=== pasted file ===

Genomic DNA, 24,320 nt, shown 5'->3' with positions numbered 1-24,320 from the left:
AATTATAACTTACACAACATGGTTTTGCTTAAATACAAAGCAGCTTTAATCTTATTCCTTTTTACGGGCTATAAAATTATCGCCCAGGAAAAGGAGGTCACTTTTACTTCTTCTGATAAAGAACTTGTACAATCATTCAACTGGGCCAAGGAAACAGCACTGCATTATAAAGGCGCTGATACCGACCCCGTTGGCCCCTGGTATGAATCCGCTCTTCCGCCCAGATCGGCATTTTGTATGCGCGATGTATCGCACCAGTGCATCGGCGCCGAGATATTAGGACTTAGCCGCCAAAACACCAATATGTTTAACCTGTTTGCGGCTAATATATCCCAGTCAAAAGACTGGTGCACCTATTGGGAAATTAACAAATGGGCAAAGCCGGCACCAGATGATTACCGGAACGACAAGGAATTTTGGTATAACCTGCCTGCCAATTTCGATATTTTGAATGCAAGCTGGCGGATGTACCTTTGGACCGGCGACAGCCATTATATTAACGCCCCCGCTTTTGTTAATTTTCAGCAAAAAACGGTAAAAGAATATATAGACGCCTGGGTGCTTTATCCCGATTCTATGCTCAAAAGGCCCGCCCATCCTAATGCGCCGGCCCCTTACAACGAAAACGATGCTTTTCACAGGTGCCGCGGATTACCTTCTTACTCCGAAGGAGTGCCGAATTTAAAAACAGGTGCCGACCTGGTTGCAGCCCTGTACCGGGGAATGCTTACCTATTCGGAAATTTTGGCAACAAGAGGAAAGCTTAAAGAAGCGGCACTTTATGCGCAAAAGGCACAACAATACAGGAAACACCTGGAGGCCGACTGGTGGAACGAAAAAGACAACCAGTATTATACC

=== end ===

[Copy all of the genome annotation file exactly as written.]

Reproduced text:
Genomic DNA, 24,320 nt, shown 5'->3' with positions numbered 1-24,320 from the left:
AATTATAACTTACACAACATGGTTTTGCTTAAATACAAAGCAGCTTTAATCTTATTCCTTTTTACGGGCTATAAAATTATCGCCCAGGAAAAGGAGGTCACTTTTACTTCTTCTGATAAAGAACTTGTACAATCATTCAACTGGGCCAAGGAAACAGCACTGCATTATAAAGGCGCTGATACCGACCCCGTTGGCCCCTGGTATGAATCCGCTCTTCCGCCCAGATCGGCATTTTGTATGCGCGATGTATCGCACCAGTGCATCGGCGCCGAGATATTAGGACTTAGCCGCCAAAACACCAATATGTTTAACCTGTTTGCGGCTAATATATCCCAGTCAAAAGACTGGTGCACCTATTGGGAAATTAACAAATGGGCAAAGCCGGCACCAGATGATTACCGGAACGACAAGGAATTTTGGTATAACCTGCCTGCCAATTTCGATATTTTGAATGCAAGCTGGCGGATGTACCTTTGGACCGGCGACAGCCATTATATTAACGCCCCCGCTTTTGTTAATTTTCAGCAAAAAACGGTAAAAGAATATATAGACGCCTGGGTGCTTTATCCCGATTCTATGCTCAAAAGGCCCGCCCATCCTAATGCGCCGGCCCCTTACAACGAAAACGATGCTTTTCACAGGTGCCGCGGATTACCTTCTTACTCCGAAGGAGTGCCGAATTTAAAAACAGGTGCCGACCTGGTTGCAGCCCTGTACCGGGGAATGCTTACCTATTCGGAAATTTTGGCAACAAGAGGAAAGCTTAAAGAAGCGGCACTTTATGCGCAAAAGGCACAACAATACAGGAAACACCTGGAGGCCGACTGGTGGAACGAAAAAGACAACCAGTATTATACC